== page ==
Why Collect Art?

Children on the Seashore by Joaquin Sorolla, oil on canvas, 1903.
Children on the Seashore by Joaquin Sorolla, oil on canvas, 1903.

I was once again reading through my copy of the catalog for the 1989 exhibition, The Painter Joaquin Sorolla, and came across this 1933 quote by John Paul Getty in an article called Creative Collecting. Ever the opportunist, Getty had decided that since the Crash in 1929, the time was ripe for collecting great art for investment purposes on the cheap, and he set about hitting the auctions.

By that time, avant-garde art was on the rise and Sorolla's work was out of fashion and not on Getty's collecting radar. In a testimonial which, in our view, defines why some art is so powerful that its transcendent expression can speak to the soul of even the most tough-minded of business men, Mr. Getty explained why he bought ten Sorollas:

"In November 1933 I attended the Thomas Fortune Ryan sale at the Anderson Galleries in New York City. There I purchased a total of twelve pieces. Ten of them were paintings by the Spanish impressionist Joaquin Sorolla y Bastida, who died in 1923.

Obviously his work did not fit into any of the five major categories into which I intended to channel my collecting efforts. However I was struck by the remarkable quality of Sorolla's paintings, being especially fascinated by his unique treatment of sunlight.

I am certain of one thing however. Although the purchase of these impressionist works was a major digression from my usual five-fold collecting path, my opinion regarding their beauty, appeal, and artistic merit remains the same as it was when I first saw these canvases at the Anderson Galleries. These digressions serve to illustrate that even the collector who is grimly determined to specialize or limit himself is highly likely to be led or lead himself down many detours and byways.

Although he may prefer one or a few types or schools of art to all others, his acquaintance with and understanding of specific forms of beauty cannot but help expand his aesthetic horizons. He cannot avoid, sooner or later, appreciating other forms, other schools, other categories of fine art. As his specialized collection grows, so grows his tolerance, his understanding and his appreciation—and so grow his depth and dimension as a perceptive, sensitive and well-rounded individual."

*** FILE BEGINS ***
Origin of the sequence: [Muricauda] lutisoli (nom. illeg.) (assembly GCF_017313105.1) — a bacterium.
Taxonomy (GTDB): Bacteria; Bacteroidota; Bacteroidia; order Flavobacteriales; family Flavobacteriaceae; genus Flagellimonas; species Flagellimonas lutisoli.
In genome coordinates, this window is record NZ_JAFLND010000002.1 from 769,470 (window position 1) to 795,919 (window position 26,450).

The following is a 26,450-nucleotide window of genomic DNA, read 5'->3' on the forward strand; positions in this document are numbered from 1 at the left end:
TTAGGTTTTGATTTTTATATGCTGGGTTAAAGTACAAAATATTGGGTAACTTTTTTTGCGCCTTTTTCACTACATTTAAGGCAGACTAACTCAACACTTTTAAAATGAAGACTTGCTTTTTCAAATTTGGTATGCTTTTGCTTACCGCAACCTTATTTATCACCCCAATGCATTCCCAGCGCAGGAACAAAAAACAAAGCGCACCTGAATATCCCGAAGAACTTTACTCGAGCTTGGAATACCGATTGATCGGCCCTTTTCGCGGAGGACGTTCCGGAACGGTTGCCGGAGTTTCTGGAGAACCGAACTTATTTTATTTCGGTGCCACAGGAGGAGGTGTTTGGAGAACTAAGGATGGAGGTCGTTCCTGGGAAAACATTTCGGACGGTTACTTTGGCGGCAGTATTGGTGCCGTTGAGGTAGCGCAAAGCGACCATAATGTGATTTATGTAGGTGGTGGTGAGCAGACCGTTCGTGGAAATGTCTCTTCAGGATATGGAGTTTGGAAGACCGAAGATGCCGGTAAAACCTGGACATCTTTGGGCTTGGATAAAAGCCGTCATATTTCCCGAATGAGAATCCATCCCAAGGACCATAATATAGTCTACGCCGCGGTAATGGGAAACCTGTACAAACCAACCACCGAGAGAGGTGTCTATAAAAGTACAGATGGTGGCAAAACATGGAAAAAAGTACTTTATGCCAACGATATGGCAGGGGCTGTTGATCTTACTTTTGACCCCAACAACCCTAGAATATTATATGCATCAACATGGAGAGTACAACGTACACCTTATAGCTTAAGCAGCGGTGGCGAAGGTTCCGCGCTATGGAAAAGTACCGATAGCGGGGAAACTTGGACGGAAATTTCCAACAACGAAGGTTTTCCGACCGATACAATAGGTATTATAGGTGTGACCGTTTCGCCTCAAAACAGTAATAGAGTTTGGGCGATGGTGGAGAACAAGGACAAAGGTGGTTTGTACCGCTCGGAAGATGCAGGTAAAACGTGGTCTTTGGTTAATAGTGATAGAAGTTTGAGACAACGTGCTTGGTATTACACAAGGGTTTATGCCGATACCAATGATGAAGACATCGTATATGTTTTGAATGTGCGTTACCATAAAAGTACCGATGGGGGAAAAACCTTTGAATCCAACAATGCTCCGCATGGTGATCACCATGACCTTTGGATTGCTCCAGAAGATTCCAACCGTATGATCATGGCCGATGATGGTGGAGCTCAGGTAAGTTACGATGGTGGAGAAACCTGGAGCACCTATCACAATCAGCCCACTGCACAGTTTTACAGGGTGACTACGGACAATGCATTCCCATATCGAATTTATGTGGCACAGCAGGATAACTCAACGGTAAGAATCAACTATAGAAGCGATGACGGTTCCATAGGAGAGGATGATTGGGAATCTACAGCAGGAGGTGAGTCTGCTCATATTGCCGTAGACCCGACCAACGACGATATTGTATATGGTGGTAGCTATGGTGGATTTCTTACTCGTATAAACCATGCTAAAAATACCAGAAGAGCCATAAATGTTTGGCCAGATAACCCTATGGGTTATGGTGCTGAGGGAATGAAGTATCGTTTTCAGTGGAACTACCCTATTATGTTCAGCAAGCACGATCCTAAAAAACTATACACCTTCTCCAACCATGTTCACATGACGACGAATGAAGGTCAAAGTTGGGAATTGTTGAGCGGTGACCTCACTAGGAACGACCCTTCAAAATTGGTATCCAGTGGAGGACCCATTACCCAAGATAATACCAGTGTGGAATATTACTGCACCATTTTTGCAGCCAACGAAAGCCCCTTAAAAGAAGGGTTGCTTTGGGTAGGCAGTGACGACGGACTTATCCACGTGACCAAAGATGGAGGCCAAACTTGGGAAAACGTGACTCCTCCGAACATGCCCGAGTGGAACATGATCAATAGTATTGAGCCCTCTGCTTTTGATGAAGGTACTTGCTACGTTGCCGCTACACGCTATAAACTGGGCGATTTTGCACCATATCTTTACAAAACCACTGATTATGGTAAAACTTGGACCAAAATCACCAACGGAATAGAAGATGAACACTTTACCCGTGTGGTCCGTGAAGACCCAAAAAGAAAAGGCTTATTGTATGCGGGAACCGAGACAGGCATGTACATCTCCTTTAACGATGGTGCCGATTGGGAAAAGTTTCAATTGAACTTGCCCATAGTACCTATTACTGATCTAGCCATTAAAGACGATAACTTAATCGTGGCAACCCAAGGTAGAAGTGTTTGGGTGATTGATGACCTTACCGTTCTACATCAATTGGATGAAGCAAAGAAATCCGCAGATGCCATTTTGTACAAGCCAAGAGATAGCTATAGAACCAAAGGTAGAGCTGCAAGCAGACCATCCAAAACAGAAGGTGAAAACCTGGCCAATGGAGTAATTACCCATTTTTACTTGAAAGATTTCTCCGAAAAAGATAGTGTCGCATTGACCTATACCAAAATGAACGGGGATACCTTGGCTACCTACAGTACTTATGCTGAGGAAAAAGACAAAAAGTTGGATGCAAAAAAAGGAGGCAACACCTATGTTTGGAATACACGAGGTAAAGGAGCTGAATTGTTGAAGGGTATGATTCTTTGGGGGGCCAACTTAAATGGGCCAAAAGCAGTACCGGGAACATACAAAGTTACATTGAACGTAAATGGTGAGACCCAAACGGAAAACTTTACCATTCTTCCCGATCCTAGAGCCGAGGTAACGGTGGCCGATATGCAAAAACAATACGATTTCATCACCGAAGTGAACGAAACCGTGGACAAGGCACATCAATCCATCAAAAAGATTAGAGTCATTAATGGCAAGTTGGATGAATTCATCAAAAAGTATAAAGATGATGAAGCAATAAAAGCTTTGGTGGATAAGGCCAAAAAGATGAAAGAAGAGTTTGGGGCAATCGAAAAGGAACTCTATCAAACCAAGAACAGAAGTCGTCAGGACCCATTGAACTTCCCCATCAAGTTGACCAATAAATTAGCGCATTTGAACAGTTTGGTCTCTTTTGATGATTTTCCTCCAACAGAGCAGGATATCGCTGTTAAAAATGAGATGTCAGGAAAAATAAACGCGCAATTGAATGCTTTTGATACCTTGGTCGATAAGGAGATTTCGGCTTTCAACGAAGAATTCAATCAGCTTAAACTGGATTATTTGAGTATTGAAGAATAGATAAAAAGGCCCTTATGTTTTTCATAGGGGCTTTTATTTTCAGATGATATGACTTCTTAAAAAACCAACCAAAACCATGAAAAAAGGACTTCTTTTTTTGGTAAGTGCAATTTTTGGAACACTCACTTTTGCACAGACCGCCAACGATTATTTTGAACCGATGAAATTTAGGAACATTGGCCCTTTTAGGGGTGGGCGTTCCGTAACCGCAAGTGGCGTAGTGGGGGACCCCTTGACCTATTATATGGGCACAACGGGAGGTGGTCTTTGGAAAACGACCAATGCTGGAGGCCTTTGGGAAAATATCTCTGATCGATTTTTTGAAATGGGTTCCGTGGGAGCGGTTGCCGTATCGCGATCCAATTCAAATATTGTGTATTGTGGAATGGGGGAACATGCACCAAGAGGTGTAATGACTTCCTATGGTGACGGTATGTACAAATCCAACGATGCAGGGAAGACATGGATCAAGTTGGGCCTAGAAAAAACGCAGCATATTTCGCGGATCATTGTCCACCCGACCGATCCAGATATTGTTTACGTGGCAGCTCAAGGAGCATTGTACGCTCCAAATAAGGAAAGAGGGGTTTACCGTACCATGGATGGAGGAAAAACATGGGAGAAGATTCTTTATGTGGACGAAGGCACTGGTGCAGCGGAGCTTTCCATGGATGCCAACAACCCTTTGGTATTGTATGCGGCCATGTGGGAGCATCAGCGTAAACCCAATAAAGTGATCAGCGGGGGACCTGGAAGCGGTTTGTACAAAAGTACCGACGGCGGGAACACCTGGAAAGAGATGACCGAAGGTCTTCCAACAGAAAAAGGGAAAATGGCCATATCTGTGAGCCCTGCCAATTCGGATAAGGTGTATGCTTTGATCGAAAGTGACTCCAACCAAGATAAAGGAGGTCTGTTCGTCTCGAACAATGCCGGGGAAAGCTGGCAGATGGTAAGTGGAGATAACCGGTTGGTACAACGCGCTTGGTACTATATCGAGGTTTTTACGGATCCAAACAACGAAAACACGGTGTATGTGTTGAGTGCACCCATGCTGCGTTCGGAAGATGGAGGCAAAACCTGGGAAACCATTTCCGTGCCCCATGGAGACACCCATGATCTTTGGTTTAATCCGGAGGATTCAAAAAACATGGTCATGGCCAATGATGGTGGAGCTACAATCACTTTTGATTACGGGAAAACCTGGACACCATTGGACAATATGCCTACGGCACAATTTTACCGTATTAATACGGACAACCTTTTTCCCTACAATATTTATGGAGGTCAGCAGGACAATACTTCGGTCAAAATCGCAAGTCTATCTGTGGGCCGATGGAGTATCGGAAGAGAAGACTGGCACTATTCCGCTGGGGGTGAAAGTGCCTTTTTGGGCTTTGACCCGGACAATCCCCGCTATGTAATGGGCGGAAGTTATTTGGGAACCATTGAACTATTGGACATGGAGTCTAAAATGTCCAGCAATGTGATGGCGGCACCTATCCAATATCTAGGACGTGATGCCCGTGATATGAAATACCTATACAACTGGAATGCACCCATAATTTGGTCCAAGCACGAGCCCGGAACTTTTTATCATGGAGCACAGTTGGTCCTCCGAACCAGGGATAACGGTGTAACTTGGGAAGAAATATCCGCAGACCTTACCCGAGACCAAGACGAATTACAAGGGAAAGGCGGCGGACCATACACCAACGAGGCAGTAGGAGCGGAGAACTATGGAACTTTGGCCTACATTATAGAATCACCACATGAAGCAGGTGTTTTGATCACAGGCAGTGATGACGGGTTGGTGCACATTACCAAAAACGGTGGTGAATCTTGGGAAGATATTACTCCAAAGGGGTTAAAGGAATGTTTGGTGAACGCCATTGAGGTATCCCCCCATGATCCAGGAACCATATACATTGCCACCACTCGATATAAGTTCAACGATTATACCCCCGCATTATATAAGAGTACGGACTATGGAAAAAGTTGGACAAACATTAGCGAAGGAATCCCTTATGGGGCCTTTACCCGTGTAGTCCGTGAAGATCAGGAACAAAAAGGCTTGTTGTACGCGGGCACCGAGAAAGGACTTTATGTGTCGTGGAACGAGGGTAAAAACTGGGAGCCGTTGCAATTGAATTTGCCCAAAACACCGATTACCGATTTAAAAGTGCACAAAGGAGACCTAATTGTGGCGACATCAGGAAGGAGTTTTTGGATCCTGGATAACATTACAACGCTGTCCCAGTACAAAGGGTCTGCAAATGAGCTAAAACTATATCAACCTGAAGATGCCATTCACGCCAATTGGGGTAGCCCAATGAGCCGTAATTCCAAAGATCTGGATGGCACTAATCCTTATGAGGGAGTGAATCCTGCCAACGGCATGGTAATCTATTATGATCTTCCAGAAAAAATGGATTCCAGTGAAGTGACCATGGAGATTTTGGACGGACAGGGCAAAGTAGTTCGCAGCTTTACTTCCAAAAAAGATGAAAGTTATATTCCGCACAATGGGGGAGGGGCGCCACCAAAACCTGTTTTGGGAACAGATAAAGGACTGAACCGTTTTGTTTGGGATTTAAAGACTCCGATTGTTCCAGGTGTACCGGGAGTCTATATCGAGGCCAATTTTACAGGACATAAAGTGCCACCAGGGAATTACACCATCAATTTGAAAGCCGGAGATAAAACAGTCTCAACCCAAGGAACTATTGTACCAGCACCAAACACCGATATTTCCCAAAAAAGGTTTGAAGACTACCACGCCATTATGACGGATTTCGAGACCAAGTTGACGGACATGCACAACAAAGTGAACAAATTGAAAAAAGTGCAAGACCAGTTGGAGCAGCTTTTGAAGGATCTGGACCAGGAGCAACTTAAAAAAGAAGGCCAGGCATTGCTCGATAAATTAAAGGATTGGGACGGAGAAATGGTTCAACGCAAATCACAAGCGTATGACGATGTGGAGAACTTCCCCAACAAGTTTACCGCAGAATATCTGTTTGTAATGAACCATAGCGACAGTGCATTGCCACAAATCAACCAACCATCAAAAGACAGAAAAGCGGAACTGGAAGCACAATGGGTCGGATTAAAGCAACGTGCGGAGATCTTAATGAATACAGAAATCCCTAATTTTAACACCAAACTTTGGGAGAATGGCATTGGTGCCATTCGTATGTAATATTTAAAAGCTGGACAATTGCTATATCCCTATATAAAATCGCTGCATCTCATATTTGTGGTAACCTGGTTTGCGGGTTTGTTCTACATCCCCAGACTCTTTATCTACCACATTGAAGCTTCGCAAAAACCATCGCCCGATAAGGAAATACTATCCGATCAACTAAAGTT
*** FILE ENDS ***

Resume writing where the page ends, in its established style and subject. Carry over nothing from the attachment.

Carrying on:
If anyone knows of a better reason to collect art, we'd like to hear it. Visit us at The Artist's Road for more great articles.

John & Ann

 

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About John Hulsey and Ann Trusty

John Hulsey and his wife, Ann Trusty created the website, The Artist's Road - Painting the World's Beautiful Places.  The Artist's Road inspires with practical art tips and painting techniques for the traveling artist, video painting tutorials and demonstrations, workshop resources, artist profiles and interviews and remarkable painting locations.  The Artist's Road is an artist community for oil, watercolor and pastel artists.  Articles cover intriguing art travel experiences artists have had while painting the world's beautiful places. "I believe I must speak through my art, for the preservation of Nature and the natural landscape from which I take my inspiration and living." John Hulsey is an accomplished artist, author and teacher who has been working professionally for over thirty years. In addition to producing new work for exhibition and teaching workshops, Mr. Hulsey continues to write educational articles about painting for national art magazines, including Watercolor magazine and American Artist Magazine. He has been selected as a "Master Painter of the United States" by International Artist Magazine where his work was previously chosen to be included in the top ten of their international landscape painting competition. He was awarded residencies at Yosemite, Glacier and Rocky Mountain National Parks. "I strive in my art to celebrate the mysteries of Nature - the fleeting light on the landscape, the unimaginable diversity of creatures, the beauty of each leaf and flower." Ann Trusty  is an accomplished third generation artist whose work embodies the natural world and is created through direct observation and translation of her subjects into her paintings. She has found inspiration in the dancing light across the water of the Hudson River (where she had a studio for ten years), as well as the big sky and waving tall grasses of the open plains of the Midwest (her current home). Her work has been exhibited throughout the United States, France and Turkey in both museum and gallery exhibitions, and has been reviewed favorably by the New York Times.

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